Nexor delivers Unix client for Exchange

Nexor Inc., a United Kingdom-based company specializing in electronic messaging and directory systems, last week announced the release of a software product that enables a Unix workstation to serve as a client to a Microsoft Corp. Exchange server.

Microsoft tapped Nexor to develop the new product, called Defender for Motif, largely in response to pressure Microsoft had received from Defense Department users, where Unix still competes strongly with Windows NT.

Nexor officials say the product supports DOD's secure Defense Messaging System and has undergone extensive interoperability tests at Microsoft's DMS facilities in Redmond, Wash.

Defender for Motif provides a path for federal agencies that have a high level of DMS and Exchange server deployment to migrate to the Microsoft platform, said Tim Dioquino, DMS product manager at Microsoft's federal division. The product has the look and feel of Outlook, so agencies will not need to retrain their personnel if they decide to migrate, Dioquino added.

"This talks directly to an Exchange server. Customers can use this for two, three years and give [themselves] a strategy to go all Microsoft if that's the case without having to reinvest," Dioquino said. "My next step is to work on getting the Nexor product on the DMS contract."

Microsoft and Nexor have lined up a number of government organizations, including the National Security Agency, the Defense Intelligence Agency and various groups within the Air Force, Army and Navy, to back the companies' request that DMS contractor Lockheed Martin Federal Systems test the product and add it to the contract.

But Lockheed Martin has no plans to test Defender for Motif at this time. Poul Jorgensen, DMS evolution program manager at Lockheed Martin Federal Systems, said he has seen a press release on Defender for Motif but has not scheduled it for testing.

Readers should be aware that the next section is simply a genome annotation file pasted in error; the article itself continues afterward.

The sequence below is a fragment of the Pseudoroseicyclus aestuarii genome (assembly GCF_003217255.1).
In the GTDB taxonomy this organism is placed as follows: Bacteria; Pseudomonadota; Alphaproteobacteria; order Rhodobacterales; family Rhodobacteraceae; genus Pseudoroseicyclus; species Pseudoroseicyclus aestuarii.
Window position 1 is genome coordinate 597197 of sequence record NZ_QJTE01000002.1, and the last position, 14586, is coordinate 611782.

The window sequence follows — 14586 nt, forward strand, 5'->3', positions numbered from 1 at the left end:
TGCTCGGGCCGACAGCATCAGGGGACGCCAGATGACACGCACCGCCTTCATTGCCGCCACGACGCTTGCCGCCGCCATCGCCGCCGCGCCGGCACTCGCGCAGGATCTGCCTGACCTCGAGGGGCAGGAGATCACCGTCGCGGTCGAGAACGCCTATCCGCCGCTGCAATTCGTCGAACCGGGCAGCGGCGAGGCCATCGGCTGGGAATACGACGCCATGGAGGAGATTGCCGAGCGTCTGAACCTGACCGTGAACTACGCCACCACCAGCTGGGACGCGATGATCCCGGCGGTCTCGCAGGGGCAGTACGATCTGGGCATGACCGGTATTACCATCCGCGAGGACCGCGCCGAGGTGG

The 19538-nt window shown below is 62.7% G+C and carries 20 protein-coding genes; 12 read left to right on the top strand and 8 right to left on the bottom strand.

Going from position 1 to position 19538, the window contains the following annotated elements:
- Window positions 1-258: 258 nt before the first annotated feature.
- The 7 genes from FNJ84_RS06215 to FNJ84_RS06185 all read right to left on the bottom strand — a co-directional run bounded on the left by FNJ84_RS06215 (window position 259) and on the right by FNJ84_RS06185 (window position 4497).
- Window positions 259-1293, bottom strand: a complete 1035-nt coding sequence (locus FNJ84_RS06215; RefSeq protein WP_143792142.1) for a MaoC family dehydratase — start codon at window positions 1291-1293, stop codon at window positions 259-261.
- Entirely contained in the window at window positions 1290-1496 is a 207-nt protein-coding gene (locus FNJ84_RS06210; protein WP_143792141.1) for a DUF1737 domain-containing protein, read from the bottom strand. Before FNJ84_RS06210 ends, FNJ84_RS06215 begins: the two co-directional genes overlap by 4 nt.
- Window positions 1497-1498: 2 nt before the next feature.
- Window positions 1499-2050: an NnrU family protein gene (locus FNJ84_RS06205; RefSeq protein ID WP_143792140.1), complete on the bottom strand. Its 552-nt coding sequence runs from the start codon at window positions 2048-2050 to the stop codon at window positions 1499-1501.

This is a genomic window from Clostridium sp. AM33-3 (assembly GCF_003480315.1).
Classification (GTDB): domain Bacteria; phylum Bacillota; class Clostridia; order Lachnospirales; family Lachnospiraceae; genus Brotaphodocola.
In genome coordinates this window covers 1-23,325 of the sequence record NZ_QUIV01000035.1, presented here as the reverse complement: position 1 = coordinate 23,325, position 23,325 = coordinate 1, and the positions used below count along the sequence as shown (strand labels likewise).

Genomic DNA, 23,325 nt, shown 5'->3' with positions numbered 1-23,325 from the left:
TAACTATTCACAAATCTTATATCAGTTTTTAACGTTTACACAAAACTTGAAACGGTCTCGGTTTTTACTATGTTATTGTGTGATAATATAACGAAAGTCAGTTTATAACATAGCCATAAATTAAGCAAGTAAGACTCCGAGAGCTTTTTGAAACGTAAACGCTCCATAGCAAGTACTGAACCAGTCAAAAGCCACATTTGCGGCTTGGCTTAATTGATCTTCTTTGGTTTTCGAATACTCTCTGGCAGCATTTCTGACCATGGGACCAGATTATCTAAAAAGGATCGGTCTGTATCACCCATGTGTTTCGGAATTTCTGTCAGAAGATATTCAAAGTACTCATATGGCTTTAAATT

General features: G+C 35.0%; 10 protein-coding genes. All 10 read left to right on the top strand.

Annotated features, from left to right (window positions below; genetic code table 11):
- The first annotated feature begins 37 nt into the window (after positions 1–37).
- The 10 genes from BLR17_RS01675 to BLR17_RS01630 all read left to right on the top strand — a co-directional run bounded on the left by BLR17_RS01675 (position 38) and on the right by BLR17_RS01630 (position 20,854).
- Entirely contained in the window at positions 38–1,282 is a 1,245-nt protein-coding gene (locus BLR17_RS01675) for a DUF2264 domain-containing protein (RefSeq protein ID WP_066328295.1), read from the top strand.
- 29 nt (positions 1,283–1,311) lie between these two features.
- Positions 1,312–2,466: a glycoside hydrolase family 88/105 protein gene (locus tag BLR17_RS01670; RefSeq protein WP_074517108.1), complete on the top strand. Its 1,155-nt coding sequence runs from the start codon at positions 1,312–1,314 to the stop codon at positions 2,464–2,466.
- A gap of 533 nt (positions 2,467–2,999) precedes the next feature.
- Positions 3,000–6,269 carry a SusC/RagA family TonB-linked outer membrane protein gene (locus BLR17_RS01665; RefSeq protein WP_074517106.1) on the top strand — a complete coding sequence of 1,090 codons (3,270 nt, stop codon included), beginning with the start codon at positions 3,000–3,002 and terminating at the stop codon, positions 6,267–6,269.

"Right now we are focused on testing products that are part of the DMS program," Jorgensen said.

Microsoft said in May that it was putting together a Unix version of its messaging software after the Army decided to use Lotus Development Corp. messaging products in its strategic program for deploying commercial hardware and software to the battlefield.

The Army decided to base its Army Battle Command System (ABCS) on secure messaging software from Lotus running on Sun Microsystems Inc.'s Solaris, a Unix operating system, and cited security as the chief reason it did not select Exchange messaging software and the Windows NT operating system.

ABCS workstations are at the core of the Army's Force XXI initiative, which aims to use commercial networks, computers and other technologies in the battlefield. Soldiers will be able to use the workstations to access information about troop location and strength, logistics support and other command and control data.

Microsoft feared the Army's ABCS decision would affect support for Exchange at Army bases where the Microsoft product provides the messaging backbone but where Unix systems occupy a large portion of the desktops.

In a separate announcement, Nexor, which has its U.S. office in Gaithersburg, Md., announced Nexor Interceptor, a new secure messaging solution designed to help organizations cope with the increasing volume of e-mail messages.

Nexor Interceptor's intelligent features analyze the content of e-mail messages and their attachments using pattern-recognition technology provided by Autonomy Inc., said Ed Harrington, Nexor's vice president of business development and strategy.

The software uses neural network technology to sort the e-mail and attachments that arrive at a generic e-mail address, such as those hotlinked at agency World Wide Web sites. For example, Nexor Interceptor is able to learn to send resumes to a human resources department and complaints to a manager. Interceptor works as a gatekeeper, scanning e-mail for viruses, filtering out junk e-mail and monitoring outgoing e-mail.

Nexor combined existing software with Autonomy and security services to create Nexor Interceptor, Harrington said. The existing software has been installed at the central banks of eight European Union countries as part of the systems they rely on to communicate with each other and with the EU's central bank. Five other EU countries are either waiting to install it or negotiating with Nexor to buy it, said Harrington, who has begun marketing Interceptor to U.S. government agencies.

Nexor is working with partners to place the product, which will be available at the end of September, on a General Services Administration schedule. The company is also working on its own GSA schedule.

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